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11-08: Using Satellite Imagery for Urban Change Detection
Peering into Megacities from Space
1The World Bank Group, United States of America; 2GISAT
Drawing on detailed geo-spatial analysis of land use maps derived from very high-resolution (VHR) satellite imagery, this paper develops a methodology for mapping the characteristics of physical urban spaces and spatial growth of two megacities in two points in time - Karachi and Dhaka. The findings and analysis are subsequently applied towards actual World Bank operations on the ground by prioritizing and identifying infrastructure and public space investments.
Identifying Urban Areas Combing Data from the Ground and Outer Space: An Application to India
1World Bank, United States of America; 2World Bank, United States of America; 3World Bank, United States of America
We develop a tractable method to identify urban areas in India which differs from the previous literature. Instead of cells, we use officially defined cities, towns and villages as our unit of analysis. We rely on structured subjective assessments to make judgement for a large stratified sample administrative units. We propose a method that combines multiple sources of information to identify urban areas. We geo-reference population census data, which comes from the ground. We also incorporate data from open source satellite-imagery, which come from outer space, on both built-up areas and nighttime lights. Data are combined through a regression analysis conducted on the sample, that we then use to make prediction for out-sample units. This exercise yields a more accurate picture of urbanization in India than was available before. The analysis confirms the value added from a credible assessment based on what one “sees” and from combining multiple indicators.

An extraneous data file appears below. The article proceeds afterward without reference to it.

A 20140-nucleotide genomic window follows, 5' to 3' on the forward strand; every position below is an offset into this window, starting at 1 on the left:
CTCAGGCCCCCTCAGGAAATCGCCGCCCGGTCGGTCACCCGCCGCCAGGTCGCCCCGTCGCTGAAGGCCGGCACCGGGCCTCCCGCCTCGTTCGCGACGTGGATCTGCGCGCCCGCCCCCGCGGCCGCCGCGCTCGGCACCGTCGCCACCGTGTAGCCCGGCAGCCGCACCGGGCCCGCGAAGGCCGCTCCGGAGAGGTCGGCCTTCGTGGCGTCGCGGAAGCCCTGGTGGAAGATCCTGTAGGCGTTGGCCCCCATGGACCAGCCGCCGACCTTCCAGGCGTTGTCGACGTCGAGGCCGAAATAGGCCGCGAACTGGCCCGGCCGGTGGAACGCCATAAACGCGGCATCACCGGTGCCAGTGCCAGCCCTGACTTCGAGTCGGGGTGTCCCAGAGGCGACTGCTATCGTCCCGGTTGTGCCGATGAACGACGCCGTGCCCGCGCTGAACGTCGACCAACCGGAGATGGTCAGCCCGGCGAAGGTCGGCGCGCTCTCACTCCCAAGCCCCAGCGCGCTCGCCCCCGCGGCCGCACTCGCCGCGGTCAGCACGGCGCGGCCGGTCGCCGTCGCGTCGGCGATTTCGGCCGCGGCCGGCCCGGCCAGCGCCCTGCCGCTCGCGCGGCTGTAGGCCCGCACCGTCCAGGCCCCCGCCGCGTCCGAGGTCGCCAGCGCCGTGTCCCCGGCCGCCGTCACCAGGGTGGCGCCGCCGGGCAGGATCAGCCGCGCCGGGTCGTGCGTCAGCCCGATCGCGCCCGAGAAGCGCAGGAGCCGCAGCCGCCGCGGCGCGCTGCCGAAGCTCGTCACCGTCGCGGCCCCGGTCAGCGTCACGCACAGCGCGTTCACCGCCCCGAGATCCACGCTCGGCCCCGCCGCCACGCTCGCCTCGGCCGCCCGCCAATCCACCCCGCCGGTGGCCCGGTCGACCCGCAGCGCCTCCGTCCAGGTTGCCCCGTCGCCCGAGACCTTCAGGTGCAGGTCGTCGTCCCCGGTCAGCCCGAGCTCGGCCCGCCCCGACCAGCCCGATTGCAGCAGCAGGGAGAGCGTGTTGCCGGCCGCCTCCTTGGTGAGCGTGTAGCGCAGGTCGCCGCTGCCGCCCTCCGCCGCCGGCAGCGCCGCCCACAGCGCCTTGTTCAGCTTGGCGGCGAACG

Earth Observati On For Urban Sustainable Development: Advancements For Supporting Land Use Planning In Urban Areas
GAF AG, Germany
Many developing countries are lagging behind in the operational utility of Earth Observation (EO) for extraction of spatial data for urban planning. The EO for Sustainable Development Urban project started in 2016 and in collaboration with Multi-Lateral Development Banks, support urban development programmes with a suite of geo-spatial data. Sixteen global Cities were prioritised for the first year of the project and each City obtained Land Use/Land Cover (LU/LC) data as well as products such as Green Areas, Transport Networks, Informal Settlements, and Population Density. A total of 204 products were produced and provided to the Users. The overall accuracies achieved for the various products ranged from 85-95%. Examples of analytical work included assessment of urban growth over time, LU/LC change over time, and assessment of flood prone/flood risk areas. A capacity building component is included to address some of the important technology transfer to the City Authorities.
Less Greenery For The Poor? _ Social Inequity And Green Space Distribution In Tropical Asian Megacities
National University of Singapore, Singapore
Many studies on disparities in the distribution of green spaces have mainly focused on access to public open spaces that are usually for recreational purpose. However, when other types of urban nature beyond designated parks are accounted for, claims of green space distributive injustice may different in fast growing Asia cities context.
The research employs spatial regression to examine green space distribution in association with property value of districts in two Asia megacities, Mumbai and Jakarta. Green space provision is measured by four aspects: area, planting density, proximity, and type. Results show that positive association between poverty and green space coverage. These spaces provide important ecological and biophysical functions and may harbour significant biodiversity. The paradoxical situation of ‘more greens but less jobs’/ ‘poorer, but richer biodiversity’ requires further discussions on the role of planners and designers towards socio-ecologically sustainable cities.